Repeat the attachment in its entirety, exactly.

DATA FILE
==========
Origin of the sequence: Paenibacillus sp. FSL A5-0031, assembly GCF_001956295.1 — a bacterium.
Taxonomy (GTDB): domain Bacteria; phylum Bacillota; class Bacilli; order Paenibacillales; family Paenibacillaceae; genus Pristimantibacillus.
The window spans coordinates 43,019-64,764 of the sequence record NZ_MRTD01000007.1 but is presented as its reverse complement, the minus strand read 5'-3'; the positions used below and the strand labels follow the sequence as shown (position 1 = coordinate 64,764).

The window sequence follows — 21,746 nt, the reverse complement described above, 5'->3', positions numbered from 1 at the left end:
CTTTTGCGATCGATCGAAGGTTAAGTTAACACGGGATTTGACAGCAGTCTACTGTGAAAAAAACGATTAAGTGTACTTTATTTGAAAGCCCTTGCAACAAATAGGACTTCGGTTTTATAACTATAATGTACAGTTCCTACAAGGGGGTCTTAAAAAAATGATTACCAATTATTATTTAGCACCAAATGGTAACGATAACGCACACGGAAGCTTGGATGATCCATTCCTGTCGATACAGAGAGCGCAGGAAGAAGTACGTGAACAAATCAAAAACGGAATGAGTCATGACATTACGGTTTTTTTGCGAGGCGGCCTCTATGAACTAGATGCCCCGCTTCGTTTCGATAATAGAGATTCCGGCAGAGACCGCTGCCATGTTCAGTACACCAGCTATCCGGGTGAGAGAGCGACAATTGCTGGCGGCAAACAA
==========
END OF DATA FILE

Origin of the sequence: Paenibacillus sp. FSL A5-0031, assembly GCF_001956295.1 — a bacterium.
Taxonomy (GTDB): domain Bacteria; phylum Bacillota; class Bacilli; order Paenibacillales; family Paenibacillaceae; genus Pristimantibacillus.
The window spans coordinates 43,019-64,764 of the sequence record NZ_MRTD01000007.1 but is presented as its reverse complement, the minus strand read 5'-3'; the positions used below and the strand labels follow the sequence as shown (position 1 = coordinate 64,764).

The window sequence follows — 21,746 nt, the reverse complement described above, 5'->3', positions numbered from 1 at the left end:
CTTTTGCGATCGATCGAAGGTTAAGTTAACACGGGATTTGACAGCAGTCTACTGTGAAAAAAACGATTAAGTGTACTTTATTTGAAAGCCCTTGCAACAAATAGGACTTCGGTTTTATAACTATAATGTACAGTTCCTACAAGGGGGTCTTAAAAAAATGATTACCAATTATTATTTAGCACCAAATGGTAACGATAACGCACACGGAAGCTTGGATGATCCATTCCTGTCGATACAGAGAGCGCAGGAAGAAGTACGTGAACAAATCAAAAACGGAATGAGTCATGACATTACGGTTTTTTTGCGAGGCGGCCTCTATGAACTAGATGCCCCGCTTCGTTTCGATAATAGAGATTCCGGCAGAGACCGCTGCCATGTTCAGTACACCAGCTATCCGGGTGAGAGAGCGACAATTGCTGGCGGCAAACAA